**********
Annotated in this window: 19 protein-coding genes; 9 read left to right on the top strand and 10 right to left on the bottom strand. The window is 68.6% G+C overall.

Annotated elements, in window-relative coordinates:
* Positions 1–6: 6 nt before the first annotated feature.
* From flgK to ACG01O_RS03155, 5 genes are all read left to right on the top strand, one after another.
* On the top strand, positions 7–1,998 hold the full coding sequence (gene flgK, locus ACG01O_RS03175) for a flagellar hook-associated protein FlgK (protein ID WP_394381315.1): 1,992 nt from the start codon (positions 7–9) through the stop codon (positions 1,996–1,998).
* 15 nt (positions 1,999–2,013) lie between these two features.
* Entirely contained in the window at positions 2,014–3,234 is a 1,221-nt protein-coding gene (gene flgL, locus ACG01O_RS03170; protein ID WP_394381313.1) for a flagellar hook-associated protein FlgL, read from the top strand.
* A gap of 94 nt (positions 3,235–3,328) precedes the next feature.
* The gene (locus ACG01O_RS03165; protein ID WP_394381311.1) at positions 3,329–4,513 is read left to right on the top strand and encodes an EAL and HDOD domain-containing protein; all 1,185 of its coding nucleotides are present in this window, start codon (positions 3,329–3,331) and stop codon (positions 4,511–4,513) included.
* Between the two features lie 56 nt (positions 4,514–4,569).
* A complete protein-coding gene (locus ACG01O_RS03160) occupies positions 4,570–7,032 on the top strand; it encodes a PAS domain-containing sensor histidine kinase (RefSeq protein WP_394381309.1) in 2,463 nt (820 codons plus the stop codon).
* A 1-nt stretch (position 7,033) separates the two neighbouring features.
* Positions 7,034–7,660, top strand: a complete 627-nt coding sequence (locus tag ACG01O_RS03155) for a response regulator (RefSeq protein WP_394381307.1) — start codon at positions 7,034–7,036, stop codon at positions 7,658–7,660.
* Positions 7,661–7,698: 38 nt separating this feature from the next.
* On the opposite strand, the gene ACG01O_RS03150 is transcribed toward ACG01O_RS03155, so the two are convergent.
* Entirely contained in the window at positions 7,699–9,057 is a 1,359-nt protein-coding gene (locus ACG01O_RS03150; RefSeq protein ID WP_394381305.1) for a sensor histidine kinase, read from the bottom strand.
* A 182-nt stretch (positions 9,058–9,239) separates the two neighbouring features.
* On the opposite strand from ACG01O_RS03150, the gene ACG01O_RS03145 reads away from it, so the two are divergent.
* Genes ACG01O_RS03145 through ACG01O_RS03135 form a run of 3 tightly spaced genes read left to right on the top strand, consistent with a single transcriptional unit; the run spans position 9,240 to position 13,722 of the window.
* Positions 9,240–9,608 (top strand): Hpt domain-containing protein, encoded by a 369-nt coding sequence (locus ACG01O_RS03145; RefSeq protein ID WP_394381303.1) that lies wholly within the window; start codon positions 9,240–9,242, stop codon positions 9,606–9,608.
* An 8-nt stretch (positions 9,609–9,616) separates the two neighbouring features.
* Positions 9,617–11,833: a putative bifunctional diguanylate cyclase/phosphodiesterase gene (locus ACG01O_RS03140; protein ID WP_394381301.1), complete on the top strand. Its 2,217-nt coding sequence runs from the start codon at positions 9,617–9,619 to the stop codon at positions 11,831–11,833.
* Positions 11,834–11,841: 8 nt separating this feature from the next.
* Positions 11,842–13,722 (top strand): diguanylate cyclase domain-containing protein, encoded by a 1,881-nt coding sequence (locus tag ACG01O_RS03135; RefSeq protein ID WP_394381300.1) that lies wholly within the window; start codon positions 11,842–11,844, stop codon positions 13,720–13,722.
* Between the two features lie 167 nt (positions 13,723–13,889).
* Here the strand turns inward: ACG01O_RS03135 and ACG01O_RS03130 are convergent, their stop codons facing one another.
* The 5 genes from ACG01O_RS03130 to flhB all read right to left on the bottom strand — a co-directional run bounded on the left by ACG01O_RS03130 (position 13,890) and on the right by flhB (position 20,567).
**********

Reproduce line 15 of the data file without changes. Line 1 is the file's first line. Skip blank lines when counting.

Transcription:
* On the opposite strand, the gene ACG01O_RS03150 is transcribed toward ACG01O_RS03155, so the two are convergent.